Now with the holidays out of the way, a New Year’s resolution is to publish more of what I have shot, and keep the blog more updated. Reading some of what is posted online, there are many excuses as to why a blog suddenly becomes dormant or orphaned. I have no excuses.
I spent the fall shooting with, and loving, the Nikkormat FT3 that I purchased from KEH. The camera they originally shipped was the chrome model, which was missing the battery door for the light meter, as well as the clear viewfinder diopter. After receiving parts from KEH, the next issue was a film compartment door that stubbornly refused to stay closed. KEH then replaced the whole camera with the slightly rarer and more exotic black model. It is a stunning piece of true Nikon 1970’s technology, with an amazingly accurate meter.
Which brings me to this neat little N55 one of my managers at work gave me. It was an entry level SLR with a surprising group of features. Complete in the box with the factory strap, manuals, and kit 28-80 zoom, it really is a film version of the Nikon D40. With all of the limited Vari Program scenic modes, as well as the more useful Aperture Priority, Program, Shutter Priority, and Manual choices. I shot this roll in Aperture Priority. It features automatic DX coding and film rewind. Well, not quite a rewind, Upon loading film, like many Canon Rebels of the day, this camera, extracts all 24 or 36 frames right off the bat, and pulls them back into the cassette as you shoot. It sounds odd, but actually becomes kind of neat to use. Just remember, Frame 1 will actually be the last frame of the roll that you shot!
What doesn’t the N55 have? Depth of Field Preview (which I hardly ever use). Nor can it meter with N-AI, AI, or Ai-S manual focus lenses. Nor will it autofocus with AF-S or VR lenses. Have a lens like the 50mm f/1.8 D, the 28-105, or the 28-80, and you are good to go. I do believe that D-style Nikkors were in their heyday circa 2002, when the N55 was introduced. It is mostly plastic- so, be gentle. but it is undoubtedly a very sturdy polycarbonate that is used. The handgrip is a dream, and I have large hands.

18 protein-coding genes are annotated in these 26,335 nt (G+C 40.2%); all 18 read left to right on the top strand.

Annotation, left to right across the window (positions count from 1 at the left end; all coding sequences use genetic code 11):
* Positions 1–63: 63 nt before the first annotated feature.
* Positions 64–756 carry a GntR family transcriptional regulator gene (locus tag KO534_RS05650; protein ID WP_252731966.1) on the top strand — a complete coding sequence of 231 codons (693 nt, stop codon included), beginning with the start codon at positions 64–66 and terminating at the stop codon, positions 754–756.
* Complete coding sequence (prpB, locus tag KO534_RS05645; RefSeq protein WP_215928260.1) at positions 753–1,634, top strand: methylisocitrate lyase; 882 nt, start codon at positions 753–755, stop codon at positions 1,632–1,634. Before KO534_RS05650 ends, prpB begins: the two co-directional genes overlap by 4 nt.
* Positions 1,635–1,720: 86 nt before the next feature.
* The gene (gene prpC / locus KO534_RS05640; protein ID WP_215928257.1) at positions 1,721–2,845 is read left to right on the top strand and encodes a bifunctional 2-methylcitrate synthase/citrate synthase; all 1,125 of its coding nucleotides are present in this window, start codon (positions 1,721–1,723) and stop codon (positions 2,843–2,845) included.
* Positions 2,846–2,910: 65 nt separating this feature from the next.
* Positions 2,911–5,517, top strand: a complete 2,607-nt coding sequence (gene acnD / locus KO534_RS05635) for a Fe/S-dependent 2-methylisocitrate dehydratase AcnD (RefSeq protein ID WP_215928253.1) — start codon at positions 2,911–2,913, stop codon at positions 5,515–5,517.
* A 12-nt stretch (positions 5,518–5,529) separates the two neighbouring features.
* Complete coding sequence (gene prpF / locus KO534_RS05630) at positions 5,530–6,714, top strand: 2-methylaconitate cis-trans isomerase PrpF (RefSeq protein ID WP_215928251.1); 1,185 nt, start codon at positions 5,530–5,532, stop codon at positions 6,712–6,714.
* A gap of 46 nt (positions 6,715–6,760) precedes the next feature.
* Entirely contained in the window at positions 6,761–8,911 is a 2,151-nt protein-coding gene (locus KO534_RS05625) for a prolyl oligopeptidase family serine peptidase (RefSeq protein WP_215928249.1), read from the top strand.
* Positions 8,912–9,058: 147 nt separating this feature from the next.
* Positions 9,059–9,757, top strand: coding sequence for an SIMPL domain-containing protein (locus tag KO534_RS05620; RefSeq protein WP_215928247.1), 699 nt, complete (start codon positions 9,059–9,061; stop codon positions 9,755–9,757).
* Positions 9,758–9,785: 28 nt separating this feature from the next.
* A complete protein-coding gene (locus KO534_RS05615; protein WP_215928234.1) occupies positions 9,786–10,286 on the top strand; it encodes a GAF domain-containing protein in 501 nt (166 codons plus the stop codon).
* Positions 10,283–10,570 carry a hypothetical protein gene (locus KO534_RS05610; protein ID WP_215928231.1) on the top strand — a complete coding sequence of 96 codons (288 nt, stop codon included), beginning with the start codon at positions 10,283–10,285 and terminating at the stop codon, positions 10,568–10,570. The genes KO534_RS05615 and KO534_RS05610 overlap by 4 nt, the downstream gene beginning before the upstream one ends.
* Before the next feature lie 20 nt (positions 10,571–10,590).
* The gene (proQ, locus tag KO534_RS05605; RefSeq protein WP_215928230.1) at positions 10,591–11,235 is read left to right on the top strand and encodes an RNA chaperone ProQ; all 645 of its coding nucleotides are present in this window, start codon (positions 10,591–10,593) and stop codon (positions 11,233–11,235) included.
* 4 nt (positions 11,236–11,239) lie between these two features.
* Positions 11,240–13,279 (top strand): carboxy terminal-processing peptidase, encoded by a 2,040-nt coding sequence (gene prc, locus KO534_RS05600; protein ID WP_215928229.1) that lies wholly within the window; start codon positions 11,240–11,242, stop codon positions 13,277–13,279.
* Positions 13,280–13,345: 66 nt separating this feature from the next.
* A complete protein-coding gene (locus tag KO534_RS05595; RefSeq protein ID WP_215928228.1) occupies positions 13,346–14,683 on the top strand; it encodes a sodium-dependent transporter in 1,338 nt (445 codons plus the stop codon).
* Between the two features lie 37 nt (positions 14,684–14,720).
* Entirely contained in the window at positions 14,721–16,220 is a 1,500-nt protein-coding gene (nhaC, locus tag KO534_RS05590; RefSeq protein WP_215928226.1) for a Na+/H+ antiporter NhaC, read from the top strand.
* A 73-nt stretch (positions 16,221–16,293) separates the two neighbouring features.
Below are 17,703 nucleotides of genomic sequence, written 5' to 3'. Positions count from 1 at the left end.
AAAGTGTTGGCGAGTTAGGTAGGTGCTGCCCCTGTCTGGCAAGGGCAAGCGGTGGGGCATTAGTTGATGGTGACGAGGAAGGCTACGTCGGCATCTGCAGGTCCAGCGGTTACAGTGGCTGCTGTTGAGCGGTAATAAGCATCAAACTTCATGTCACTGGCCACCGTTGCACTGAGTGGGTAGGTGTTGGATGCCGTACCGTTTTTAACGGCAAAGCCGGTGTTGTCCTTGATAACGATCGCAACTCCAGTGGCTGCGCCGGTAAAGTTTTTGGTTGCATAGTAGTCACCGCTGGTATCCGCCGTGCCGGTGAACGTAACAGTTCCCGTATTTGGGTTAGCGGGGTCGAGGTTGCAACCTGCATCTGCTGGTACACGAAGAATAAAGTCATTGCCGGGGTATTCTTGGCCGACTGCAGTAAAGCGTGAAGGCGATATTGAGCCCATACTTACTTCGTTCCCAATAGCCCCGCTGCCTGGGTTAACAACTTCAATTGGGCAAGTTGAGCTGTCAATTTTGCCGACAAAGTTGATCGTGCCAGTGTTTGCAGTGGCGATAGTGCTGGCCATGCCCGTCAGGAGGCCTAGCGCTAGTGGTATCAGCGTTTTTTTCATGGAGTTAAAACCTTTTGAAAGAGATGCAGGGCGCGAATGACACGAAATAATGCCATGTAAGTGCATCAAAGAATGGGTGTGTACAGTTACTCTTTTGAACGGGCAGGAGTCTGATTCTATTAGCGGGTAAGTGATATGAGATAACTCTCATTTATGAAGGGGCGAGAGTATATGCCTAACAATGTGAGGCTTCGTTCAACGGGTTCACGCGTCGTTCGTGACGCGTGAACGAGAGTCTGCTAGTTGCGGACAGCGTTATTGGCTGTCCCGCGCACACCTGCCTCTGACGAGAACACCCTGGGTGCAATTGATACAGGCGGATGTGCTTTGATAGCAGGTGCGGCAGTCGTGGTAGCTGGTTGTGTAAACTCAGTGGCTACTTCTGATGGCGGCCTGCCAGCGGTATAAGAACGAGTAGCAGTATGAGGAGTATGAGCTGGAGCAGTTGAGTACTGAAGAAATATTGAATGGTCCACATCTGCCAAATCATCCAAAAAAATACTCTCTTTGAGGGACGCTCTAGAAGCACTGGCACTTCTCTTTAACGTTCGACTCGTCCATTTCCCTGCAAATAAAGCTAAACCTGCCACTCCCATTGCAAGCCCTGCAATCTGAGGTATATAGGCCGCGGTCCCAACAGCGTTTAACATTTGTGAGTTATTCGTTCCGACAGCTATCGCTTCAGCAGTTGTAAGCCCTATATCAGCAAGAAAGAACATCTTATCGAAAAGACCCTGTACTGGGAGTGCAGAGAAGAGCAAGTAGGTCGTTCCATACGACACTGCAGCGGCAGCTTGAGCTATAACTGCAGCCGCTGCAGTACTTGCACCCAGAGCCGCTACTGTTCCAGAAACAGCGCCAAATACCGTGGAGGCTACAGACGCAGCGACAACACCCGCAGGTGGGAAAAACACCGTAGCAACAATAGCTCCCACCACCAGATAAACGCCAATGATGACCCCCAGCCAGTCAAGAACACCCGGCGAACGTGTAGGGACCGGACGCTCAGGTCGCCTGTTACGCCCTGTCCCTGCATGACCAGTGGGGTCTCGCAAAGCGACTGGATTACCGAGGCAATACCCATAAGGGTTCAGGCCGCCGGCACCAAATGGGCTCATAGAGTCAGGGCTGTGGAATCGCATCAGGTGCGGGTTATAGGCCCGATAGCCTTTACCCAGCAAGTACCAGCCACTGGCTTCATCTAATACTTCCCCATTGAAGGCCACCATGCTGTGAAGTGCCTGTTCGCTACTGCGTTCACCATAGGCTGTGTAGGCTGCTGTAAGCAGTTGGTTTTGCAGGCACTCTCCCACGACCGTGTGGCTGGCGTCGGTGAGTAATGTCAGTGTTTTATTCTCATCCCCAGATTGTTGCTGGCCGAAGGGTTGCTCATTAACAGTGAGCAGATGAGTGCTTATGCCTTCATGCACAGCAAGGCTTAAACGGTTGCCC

As for the light meter, well, I love it. It is advanced matrix metering most of the time, switching to partial center weighted metering when using full manual exposure. It just nails exposure. Accurately and consistently. And makes shooting with a film SLR almost like shooting digitally. With its hard plastic modern-day construction and LCD panel display on the top, it even looks like a digital SLR, without the back panel.
I decided to use a different lens other than the 28-80 kit, and mount my beloved 28-105 Macro. A highly esteemed zoom known for its rounded aperture blades, sharpness, and beautiful out of focus areas (I no longer am going to call it bokeh), the lens seems to be a perfect companion for the N55. I shot this first roll with Ilford Delta 100 which I developed at home in Rodinal, using semi-stand development. Here are a few favorites-
Amazingly, the 28-105 has beautiful wide-angle performance, blowing away any of the DX digital zooms I have ever used. It’s OOFA (out of focus area), is also quite good, especially with the Macro switch on-
The camera has a simple pop-up Speedlight that can be useful in a pinch. It syncs at 1/90th of a second. And came in real handy for the above shot, given the reduced aperture speed when using a zoom.
The above shot of a bus sign and traffic light helps to show the beautiful exposure accuracy of the camera. No blown out highlights. Digitally, there likely would be little to no detail in the sky. Maybe using 100 speed film helped. But It really does well in high contrast scenes.
The shadow detail was likely a benefit of semi-stand Rodinal development, but I’d like to think the light meter also helped.
Hopefully, winter will serve as a great opportunity to update the blog with the backlog of film I have shot over these last 6 months or so. No excuses!